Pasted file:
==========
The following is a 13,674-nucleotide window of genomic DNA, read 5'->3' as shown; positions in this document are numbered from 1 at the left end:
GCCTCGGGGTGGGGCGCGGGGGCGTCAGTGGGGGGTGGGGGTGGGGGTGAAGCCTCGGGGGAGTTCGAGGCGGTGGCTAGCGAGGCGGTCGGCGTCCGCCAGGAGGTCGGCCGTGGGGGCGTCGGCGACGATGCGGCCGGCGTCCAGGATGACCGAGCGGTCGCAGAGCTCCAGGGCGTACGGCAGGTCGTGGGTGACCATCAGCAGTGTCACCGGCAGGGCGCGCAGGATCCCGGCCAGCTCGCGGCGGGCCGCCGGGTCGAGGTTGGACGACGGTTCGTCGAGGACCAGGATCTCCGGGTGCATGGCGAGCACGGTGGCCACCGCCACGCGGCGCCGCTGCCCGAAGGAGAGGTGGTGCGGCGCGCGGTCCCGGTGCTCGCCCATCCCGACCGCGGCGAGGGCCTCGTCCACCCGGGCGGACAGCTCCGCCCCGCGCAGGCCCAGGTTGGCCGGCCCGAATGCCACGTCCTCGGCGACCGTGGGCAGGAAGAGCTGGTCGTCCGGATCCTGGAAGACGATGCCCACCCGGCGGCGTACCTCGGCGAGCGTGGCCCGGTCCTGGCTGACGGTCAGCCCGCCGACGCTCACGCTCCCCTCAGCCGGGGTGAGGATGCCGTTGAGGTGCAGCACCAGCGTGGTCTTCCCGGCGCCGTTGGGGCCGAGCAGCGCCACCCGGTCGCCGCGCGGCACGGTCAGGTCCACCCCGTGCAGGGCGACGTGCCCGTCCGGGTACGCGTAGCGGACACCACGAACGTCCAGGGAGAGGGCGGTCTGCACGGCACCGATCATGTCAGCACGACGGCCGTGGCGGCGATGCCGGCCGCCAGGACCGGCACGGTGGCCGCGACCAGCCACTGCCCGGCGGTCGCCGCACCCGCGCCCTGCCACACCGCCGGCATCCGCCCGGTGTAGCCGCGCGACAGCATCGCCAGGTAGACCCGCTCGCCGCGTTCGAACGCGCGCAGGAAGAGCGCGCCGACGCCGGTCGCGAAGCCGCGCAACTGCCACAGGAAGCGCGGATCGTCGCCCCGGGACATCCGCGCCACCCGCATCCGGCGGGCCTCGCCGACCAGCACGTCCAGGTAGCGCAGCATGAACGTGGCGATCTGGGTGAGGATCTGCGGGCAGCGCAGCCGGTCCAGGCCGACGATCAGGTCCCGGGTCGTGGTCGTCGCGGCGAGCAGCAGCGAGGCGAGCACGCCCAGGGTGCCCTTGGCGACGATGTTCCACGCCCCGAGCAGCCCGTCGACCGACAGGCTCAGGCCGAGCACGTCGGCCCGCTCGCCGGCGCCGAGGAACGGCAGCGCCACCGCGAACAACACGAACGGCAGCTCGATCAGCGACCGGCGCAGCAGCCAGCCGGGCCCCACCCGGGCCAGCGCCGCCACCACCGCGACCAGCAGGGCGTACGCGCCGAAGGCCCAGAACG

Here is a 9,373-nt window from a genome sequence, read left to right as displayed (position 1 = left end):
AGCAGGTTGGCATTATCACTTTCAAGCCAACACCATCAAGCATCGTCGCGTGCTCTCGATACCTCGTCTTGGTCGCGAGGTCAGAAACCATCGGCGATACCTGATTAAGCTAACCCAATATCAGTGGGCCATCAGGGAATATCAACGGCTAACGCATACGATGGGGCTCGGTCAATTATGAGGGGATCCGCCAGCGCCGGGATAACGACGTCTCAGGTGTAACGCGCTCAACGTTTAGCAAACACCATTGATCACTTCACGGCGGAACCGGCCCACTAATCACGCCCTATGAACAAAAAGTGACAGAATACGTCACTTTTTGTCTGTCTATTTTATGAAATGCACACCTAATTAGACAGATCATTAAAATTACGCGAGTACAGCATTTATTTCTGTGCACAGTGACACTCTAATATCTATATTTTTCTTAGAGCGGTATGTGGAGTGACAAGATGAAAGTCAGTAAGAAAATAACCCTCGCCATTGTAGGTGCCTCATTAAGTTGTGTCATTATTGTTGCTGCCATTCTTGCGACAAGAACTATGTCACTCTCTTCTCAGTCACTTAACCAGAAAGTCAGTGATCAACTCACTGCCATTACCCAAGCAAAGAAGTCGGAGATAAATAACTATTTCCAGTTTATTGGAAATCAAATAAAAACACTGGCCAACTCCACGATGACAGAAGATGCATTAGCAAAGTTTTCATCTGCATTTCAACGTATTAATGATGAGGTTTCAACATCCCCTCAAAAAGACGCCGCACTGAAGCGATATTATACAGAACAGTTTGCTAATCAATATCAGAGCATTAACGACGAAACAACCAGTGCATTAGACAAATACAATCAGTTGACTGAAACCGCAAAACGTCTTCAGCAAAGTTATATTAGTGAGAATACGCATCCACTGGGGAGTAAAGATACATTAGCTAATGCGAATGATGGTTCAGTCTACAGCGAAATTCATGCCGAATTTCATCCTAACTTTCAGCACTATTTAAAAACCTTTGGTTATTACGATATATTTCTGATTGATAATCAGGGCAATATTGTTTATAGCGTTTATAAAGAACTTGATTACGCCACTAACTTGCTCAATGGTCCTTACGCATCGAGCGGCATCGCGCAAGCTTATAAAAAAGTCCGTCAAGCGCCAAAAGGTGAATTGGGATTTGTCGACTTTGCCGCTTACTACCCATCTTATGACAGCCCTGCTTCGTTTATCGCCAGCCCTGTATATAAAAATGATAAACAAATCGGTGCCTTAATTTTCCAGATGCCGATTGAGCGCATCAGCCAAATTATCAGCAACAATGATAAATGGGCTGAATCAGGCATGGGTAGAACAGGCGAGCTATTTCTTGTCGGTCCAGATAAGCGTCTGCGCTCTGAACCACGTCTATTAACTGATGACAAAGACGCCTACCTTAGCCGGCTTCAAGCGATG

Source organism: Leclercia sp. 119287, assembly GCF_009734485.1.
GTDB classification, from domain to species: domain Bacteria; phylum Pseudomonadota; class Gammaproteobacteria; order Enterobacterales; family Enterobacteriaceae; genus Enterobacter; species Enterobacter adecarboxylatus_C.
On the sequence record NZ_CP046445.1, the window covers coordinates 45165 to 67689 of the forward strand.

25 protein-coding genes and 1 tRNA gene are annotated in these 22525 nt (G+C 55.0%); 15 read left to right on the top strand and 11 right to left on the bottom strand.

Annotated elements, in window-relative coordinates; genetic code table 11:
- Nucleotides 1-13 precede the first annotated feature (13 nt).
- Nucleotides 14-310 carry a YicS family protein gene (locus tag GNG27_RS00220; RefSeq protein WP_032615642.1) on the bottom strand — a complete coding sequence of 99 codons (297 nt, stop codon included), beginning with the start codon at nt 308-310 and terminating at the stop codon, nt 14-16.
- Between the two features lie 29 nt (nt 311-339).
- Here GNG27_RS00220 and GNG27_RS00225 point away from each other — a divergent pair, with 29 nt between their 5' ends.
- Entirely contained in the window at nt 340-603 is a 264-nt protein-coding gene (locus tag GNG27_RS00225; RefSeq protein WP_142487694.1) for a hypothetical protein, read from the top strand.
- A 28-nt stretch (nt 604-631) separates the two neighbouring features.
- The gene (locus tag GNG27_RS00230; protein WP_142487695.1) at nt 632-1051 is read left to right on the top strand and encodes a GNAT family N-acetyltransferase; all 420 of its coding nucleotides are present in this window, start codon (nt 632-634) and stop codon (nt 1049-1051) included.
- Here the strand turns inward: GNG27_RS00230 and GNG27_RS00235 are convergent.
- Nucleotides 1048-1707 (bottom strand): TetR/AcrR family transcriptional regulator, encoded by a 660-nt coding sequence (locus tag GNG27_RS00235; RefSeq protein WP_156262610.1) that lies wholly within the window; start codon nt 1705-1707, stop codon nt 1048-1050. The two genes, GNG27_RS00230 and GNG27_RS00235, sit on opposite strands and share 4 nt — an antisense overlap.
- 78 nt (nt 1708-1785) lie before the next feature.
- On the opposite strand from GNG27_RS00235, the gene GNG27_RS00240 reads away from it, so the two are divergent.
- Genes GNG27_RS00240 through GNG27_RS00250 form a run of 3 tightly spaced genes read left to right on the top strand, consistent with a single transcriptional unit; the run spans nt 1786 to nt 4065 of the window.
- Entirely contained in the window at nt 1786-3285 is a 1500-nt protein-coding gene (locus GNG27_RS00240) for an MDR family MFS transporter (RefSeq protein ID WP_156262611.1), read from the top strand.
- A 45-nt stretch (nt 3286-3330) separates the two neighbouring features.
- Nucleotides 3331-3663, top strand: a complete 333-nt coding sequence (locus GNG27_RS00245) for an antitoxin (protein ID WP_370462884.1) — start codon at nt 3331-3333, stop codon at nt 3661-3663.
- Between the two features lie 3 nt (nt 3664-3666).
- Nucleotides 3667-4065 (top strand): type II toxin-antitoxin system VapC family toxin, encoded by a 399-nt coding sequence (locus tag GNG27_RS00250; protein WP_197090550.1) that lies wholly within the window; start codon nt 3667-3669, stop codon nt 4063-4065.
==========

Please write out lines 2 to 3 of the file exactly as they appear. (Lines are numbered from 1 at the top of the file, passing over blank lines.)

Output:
GCCTCGGGGTGGGGCGCGGGGGCGTCAGTGGGGGGTGGGGGTGGGGGTGAAGCCTCGGGGGAGTTCGAGGCGGTGGCTAGCGAGGCGGTCGGCGTCCGCCAGGAGGTCGGCCGTGGGGGCGTCGGCGACGATGCGGCCGGCGTCCAGGATGACCGAGCGGTCGCAGAGCTCCAGGGCGTACGGCAGGTCGTGGGTGACCATCAGCAGTGTCACCGGCAGGGCGCGCAGGATCCCGGCCAGCTCGCGGCGGGCCGCCGGGTCGAGGTTGGACGACGGTTCGTCGAGGACCAGGATCTCCGGGTGCATGGCGAGCACGGTGGCCACCGCCACGCGGCGCCGCTGCCCGAAGGAGAGGTGGTGCGGCGCGCGGTCCCGGTGCTCGCCCATCCCGACCGCGGCGAGGGCCTCGTCCACCCGGGCGGACAGCTCCGCCCCGCGCAGGCCCAGGTTGGCCGGCCCGAATGCCACGTCCTCGGCGACCGTGGGCAGGAAGAGCTGGTCGTCCGGATCCTGGAAGACGATGCCCACCCGGCGGCGTACCTCGGCGAGCGTGGCCCGGTCCTGGCTGACGGTCAGCCCGCCGACGCTCACGCTCCCCTCAGCCGGGGTGAGGATGCCGTTGAGGTGCAGCACCAGCGTGGTCTTCCCGGCGCCGTTGGGGCCGAGCAGCGCCACCCGGTCGCCGCGCGGCACGGTCAGGTCCACCCCGTGCAGGGCGACGTGCCCGTCCGGGTACGCGTAGCGGACACCACGAACGTCCAGGGAGAGGGCGGTCTGCACGGCACCGATCATGTCAGCACGACGGCCGTGGCGGCGATGCCGGCCGCCAGGACCGGCACGGTGGCCGCGACCAGCCACTGCCCGGCGGTCGCCGCACCCGCGCCCTGCCACACCGCCGGCATCCGCCCGGTGTAGCCGCGCGACAGCATCGCCAGGTAGACCCGCTCGCCGCGTTCGAACGCGCGCAGGAAGAGCGCGCCGACGCCGGTCGCGAAGCCGCGCAACTGCCACAGGAAGCGCGGATCGTCGCCCCGGGACATCCGCGCCACCCGCATCCGGCGGGCCTCGCCGACCAGCACGTCCAGGTAGCGCAGCATGAACGTGGCGATCTGGGTGAGGATCTGCGGGCAGCGCAGCCGGTCCAGGCCGACGATCAGGTCCCGGGTCGTGGTCGTCGCGGCGAGCAGCAGCGAGGCGAGCACGCCCAGGGTGCCCTTGGCGACGATGTTCCACGCCCCGAGCAGCCCGTCGACCGACAGGCTCAGGCCGAGCACGTCGGCCCGCTCGCCGGCGCCGAGGAACGGCAGCGCCACCGCGAACAACACGAACGGCAGCTCGATCAGCGACCGGCGCAGCAGCCAGCCGGGCCCCACCCGGGCCAGCGCCGCCACCACCGCGACCAGCAGGGCGTACGCGCCGAAGGCCCAGAACG

Here is a 9,373-nt window from a genome sequence, read left to right as displayed (position 1 = left end):